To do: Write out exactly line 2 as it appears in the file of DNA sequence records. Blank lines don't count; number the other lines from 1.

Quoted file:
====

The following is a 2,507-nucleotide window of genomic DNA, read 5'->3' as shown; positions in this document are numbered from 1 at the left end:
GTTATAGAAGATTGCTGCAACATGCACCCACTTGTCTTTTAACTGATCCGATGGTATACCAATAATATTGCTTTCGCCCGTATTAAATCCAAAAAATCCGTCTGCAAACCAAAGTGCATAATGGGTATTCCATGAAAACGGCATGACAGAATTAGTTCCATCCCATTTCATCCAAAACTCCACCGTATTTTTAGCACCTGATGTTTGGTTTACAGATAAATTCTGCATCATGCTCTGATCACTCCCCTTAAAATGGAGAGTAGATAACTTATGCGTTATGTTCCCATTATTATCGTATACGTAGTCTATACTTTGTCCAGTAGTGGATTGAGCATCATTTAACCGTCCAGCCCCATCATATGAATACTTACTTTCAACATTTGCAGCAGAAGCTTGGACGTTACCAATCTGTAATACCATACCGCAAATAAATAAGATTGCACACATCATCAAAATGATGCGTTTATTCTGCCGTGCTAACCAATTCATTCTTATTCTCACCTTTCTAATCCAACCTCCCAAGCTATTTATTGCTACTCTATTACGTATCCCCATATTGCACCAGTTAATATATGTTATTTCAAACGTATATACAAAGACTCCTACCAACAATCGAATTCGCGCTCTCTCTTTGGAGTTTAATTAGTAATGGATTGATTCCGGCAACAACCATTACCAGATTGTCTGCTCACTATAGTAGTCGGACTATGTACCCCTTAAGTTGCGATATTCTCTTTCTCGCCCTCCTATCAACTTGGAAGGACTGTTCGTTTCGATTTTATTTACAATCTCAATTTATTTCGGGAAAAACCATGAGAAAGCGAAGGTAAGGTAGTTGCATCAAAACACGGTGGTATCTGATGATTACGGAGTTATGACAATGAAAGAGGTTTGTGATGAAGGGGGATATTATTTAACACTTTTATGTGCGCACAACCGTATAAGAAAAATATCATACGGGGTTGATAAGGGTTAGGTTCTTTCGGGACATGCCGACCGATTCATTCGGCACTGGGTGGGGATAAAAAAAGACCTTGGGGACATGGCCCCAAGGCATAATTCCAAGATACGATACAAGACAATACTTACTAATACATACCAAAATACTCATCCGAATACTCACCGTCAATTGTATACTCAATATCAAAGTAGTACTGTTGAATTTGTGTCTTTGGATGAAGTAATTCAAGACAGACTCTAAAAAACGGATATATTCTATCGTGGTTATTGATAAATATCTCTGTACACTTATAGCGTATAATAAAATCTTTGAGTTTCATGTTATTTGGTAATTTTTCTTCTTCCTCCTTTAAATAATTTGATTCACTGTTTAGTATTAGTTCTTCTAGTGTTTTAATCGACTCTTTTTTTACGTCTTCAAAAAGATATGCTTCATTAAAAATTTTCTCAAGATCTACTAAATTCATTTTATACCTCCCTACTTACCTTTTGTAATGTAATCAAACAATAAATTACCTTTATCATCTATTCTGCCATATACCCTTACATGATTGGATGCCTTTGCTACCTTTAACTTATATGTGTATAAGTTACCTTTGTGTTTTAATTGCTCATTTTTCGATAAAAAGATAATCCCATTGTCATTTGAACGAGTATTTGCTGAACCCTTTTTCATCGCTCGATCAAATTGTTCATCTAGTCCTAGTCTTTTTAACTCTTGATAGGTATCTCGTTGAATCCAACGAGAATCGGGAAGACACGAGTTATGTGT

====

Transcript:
GTTATAGAAGATTGCTGCAACATGCACCCACTTGTCTTTTAACTGATCCGATGGTATACCAATAATATTGCTTTCGCCCGTATTAAATCCAAAAAATCCGTCTGCAAACCAAAGTGCATAATGGGTATTCCATGAAAACGGCATGACAGAATTAGTTCCATCCCATTTCATCCAAAACTCCACCGTATTTTTAGCACCTGATGTTTGGTTTACAGATAAATTCTGCATCATGCTCTGATCACTCCCCTTAAAATGGAGAGTAGATAACTTATGCGTTATGTTCCCATTATTATCGTATACGTAGTCTATACTTTGTCCAGTAGTGGATTGAGCATCATTTAACCGTCCAGCCCCATCATATGAATACTTACTTTCAACATTTGCAGCAGAAGCTTGGACGTTACCAATCTGTAATACCATACCGCAAATAAATAAGATTGCACACATCATCAAAATGATGCGTTTATTCTGCCGTGCTAACCAATTCATTCTTATTCTCACCTTTCTAATCCAACCTCCCAAGCTATTTATTGCTACTCTATTACGTATCCCCATATTGCACCAGTTAATATATGTTATTTCAAACGTATATACAAAGACTCCTACCAACAATCGAATTCGCGCTCTCTCTTTGGAGTTTAATTAGTAATGGATTGATTCCGGCAACAACCATTACCAGATTGTCTGCTCACTATAGTAGTCGGACTATGTACCCCTTAAGTTGCGATATTCTCTTTCTCGCCCTCCTATCAACTTGGAAGGACTGTTCGTTTCGATTTTATTTACAATCTCAATTTATTTCGGGAAAAACCATGAGAAAGCGAAGGTAAGGTAGTTGCATCAAAACACGGTGGTATCTGATGATTACGGAGTTATGACAATGAAAGAGGTTTGTGATGAAGGGGGATATTATTTAACACTTTTATGTGCGCACAACCGTATAAGAAAAATATCATACGGGGTTGATAAGGGTTAGGTTCTTTCGGGACATGCCGACCGATTCATTCGGCACTGGGTGGGGATAAAAAAAGACCTTGGGGACATGGCCCCAAGGCATAATTCCAAGATACGATACAAGACAATACTTACTAATACATACCAAAATACTCATCCGAATACTCACCGTCAATTGTATACTCAATATCAAAGTAGTACTGTTGAATTTGTGTCTTTGGATGAAGTAATTCAAGACAGACTCTAAAAAACGGATATATTCTATCGTGGTTATTGATAAATATCTCTGTACACTTATAGCGTATAATAAAATCTTTGAGTTTCATGTTATTTGGTAATTTTTCTTCTTCCTCCTTTAAATAATTTGATTCACTGTTTAGTATTAGTTCTTCTAGTGTTTTAATCGACTCTTTTTTTACGTCTTCAAAAAGATATGCTTCATTAAAAATTTTCTCAAGATCTACTAAATTCATTTTATACCTCCCTACTTACCTTTTGTAATGTAATCAAACAATAAATTACCTTTATCATCTATTCTGCCATATACCCTTACATGATTGGATGCCTTTGCTACCTTTAACTTATATGTGTATAAGTTACCTTTGTGTTTTAATTGCTCATTTTTCGATAAAAAGATAATCCCATTGTCATTTGAACGAGTATTTGCTGAACCCTTTTTCATCGCTCGATCAAATTGTTCATCTAGTCCTAGTCTTTTTAACTCTTGATAGGTATCTCGTTGAATCCAACGAGAATCGGGAAGACACGAGTTATGTGT